• Be transparent and proactive about communicating delays or changes. If you’re faced with multiple deadlines you can’t meet, be proactive about telling stakeholders before it becomes a problem. 
  • Use information sharing and document management systems. Share all essential information about the project, stakeholders, and business goals in a central location that everyone can access. For example, a Notion wiki or your dedicated Switchboard project room. This avoids information being siloed in email or Slack threads. 
Switchboard room with apps and docs.
You can pull up any app or file in your Switchboard room with a simple copy-paste and it’ll stay right where you left it. 

7. Be flexible 

Projects, timelines, and deliverables change and unforeseen roadblocks can arise, so yesterday’s carefully prioritized task list may be irrelevant today. That means you need to be flexible enough to adapt on the fly. For example, if beta testing feedback reveals users are confused by your UX, you’ll need to fix it before you can move on. 

Recognize the inevitability of curveballs and keep reminding your team of the overarching goals. This will make it easier for them to handle unexpected changes and pivot when needed.

8. Use technology for efficient task management 

The right tools are essential to put much of our advice into practice. For example:

  • Project management tools. Platforms like Asana, Trello, or Jira let you break down projects into their component tasks and organize them into workflows with assignees and due dates. Kanban boards allow you to visualize dependencies and what everyone’s working on so you can anticipate blockers or delays and redirect efforts as necessary. Visibility also promotes accountability, which helps team members to prioritize. 
  • AI-powered task managers. With automated task allocation, workflow management, and smart scheduling, these take the legwork out of prioritization and reshuffles. Predictive analytics also provides valuable insights into what might go wrong based on historical patterns and real-time data.
  • Online collaboration platforms. Switchboard lets you organize everything and everyone in one central space where you can share, explore, and work side by side on apps, documents, and files. That means you have all the information you need at your fingertips, without digging through folders. You can also create dedicated meeting rooms, set up polls, and leave comments on anything in the room to discuss priorities with stakeholders and your team. 
Switchboard comment thread on a PDF.
Start a comment thread anywhere in your Switchboard room to communicate in context.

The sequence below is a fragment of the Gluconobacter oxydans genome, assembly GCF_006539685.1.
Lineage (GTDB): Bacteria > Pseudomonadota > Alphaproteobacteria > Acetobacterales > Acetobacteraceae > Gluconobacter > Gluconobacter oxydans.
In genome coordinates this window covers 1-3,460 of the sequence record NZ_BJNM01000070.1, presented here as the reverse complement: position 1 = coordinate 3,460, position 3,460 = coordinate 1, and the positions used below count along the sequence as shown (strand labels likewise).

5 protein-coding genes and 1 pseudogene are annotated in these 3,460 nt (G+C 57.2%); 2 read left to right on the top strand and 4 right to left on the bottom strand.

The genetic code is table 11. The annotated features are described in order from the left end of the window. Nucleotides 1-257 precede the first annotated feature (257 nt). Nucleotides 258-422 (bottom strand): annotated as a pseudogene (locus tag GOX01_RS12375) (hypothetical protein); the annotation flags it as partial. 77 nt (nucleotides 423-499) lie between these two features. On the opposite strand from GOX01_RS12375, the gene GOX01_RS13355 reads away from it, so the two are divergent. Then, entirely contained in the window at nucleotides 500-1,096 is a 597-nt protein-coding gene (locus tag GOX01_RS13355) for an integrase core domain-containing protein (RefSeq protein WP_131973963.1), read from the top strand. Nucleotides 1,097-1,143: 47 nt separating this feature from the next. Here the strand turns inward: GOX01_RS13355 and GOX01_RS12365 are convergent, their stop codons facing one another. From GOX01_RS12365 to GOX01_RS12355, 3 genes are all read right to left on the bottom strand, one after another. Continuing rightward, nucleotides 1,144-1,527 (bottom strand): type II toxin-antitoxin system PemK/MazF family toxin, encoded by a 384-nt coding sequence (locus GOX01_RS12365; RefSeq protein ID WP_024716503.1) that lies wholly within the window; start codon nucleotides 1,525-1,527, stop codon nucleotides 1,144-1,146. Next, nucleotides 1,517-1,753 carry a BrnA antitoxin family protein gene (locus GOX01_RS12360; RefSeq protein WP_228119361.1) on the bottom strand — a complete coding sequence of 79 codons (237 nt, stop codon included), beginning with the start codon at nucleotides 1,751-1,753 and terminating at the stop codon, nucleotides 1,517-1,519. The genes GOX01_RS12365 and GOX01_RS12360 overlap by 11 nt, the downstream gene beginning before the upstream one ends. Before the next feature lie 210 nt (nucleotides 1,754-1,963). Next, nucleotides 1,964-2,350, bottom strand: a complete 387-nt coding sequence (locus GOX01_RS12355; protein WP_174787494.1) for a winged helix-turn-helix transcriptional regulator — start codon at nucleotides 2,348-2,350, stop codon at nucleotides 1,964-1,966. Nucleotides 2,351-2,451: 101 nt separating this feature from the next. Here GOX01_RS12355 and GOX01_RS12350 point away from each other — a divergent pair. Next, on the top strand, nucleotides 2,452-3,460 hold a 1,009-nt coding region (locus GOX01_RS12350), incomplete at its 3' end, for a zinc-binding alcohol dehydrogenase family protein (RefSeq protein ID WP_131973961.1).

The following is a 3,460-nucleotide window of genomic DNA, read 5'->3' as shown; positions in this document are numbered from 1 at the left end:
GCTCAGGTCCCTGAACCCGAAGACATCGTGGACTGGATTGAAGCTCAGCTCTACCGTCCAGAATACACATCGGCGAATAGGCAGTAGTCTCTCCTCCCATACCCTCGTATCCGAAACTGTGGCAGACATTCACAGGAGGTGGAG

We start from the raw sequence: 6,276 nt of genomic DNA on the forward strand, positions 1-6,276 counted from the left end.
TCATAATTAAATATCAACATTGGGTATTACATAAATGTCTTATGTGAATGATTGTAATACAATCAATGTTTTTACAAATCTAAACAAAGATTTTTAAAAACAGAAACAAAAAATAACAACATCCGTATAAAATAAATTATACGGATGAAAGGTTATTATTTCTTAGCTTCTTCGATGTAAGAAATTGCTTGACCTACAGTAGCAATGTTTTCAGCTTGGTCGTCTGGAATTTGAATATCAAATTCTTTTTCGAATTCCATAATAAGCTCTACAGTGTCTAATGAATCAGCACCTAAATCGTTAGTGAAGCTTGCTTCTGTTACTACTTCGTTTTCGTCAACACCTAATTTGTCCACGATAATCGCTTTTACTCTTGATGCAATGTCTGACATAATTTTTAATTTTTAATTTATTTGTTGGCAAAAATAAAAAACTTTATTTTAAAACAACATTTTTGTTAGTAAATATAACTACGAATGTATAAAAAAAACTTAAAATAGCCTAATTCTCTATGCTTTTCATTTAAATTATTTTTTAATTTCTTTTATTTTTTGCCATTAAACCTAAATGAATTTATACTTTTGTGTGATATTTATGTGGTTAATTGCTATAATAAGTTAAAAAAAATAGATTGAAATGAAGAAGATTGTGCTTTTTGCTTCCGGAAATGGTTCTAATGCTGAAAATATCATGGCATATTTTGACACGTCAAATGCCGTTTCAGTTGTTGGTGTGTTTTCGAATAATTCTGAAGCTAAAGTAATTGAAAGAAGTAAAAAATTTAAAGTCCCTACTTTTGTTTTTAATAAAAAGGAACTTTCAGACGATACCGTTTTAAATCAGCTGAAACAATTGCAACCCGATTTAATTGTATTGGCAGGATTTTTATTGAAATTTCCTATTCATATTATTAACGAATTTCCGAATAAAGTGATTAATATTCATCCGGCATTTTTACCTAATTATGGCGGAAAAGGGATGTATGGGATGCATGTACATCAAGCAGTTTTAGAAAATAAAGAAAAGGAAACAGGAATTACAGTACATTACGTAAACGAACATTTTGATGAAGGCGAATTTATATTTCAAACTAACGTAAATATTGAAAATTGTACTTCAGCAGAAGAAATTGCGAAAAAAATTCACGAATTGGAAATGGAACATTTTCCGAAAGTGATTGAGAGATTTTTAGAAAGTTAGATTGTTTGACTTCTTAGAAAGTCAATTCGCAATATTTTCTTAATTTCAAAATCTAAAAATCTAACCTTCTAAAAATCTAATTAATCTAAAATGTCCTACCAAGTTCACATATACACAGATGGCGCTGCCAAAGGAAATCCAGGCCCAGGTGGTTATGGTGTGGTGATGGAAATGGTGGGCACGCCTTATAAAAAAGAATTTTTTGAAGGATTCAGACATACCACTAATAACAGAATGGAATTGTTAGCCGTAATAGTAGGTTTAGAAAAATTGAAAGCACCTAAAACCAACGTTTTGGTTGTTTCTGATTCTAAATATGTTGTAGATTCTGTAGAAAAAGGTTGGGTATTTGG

9. Avoid procrastination, distractions, and multitasking 

Essential or high-impact tasks may be challenging, taking you out of your comfort zone and leading to procrastination. And then there’s the daily clamor of notifications and emails that create a sense of urgency. This means it’s tempting to deal with them first, even if they don’t really help move the needle. 

To avoid this, learn to recognize when you’re procrastinating or mistaking quick wins like answering an email for actually making progress. If something is important work, set it as priority number one and get to it, logging out of email or chat and silencing notifications. Eliminating these distractions also helps avoid unproductive multitasking and context-switching between tools and tabs, which prevents you from getting into a flow state. 

Finally, encourage people to block time for deep work and foster an asynchronous work culture where it’s ok to get back to someone later. You should also empower them to set boundaries, say no to low-priority tasks, or negotiate workloads and deadlines. 

Pro tip: Switchboard saves your work, so you can catch up, leave feedback, and communicate on your own schedule. Missed a meeting? No problem: catch up with the room recording or ask Switchboard AI to summarize room activity.
Switchboard room with app and chat.
Switchboard lets you communicate in a variety of ways in real time or async.  

Prioritization: Do it with your team, not for them 

Effective prioritization requires you to be aligned on goals and know how each person and task contributes to achieving them. To do this, you need to communicate with stakeholders, involve your team in prioritizing, and evaluate tasks based on impact, urgency, importance, and effort. Creating an asynchronous work culture and encouraging people to block focus time, eliminate distractions, and avoid multitasking also empowers them to take control of their time. 

By applying these best practices, you enhance your team’s ability to identify and focus on the most important tasks, leading to improved productivity and better management of workloads. 

You also need to use the right tools to get visibility on goals and workloads. When you use Switchboard as the base of your tech stack, you can pull up all the tools and information your team needs to make decisions, plan workflows, and agree on priorities—without ever leaving your dedicated room. 

Get clear on priorities and workload.
Switchboard keeps everything–and everyone–organized in rooms, so it’s easy to see what you need to do next.  
Learn more

Frequently asked questions about how to prioritize work for your team

What’s the difference between urgency and importance?

Urgency means something is time-sensitive or and needs immediate action due to deadlines or external pressure. Importance means a task contributes to achieving high-value or long-term goals. Balancing urgency with importance is essential for effective task prioritization. 

How can I improve my prioritization skills?

To improve your prioritization skills, distinguish urgent tasks that demand immediate attention from important tasks crucial for long-term success. To do this, you can use prioritization frameworks and  project management tools to get visibility of workflows, so you can see what to move forward with first. 

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Get clear on priorities and workload.

Switchboard keeps everything–and everyone–organized in rooms, so it’s easy to see what you need to do next.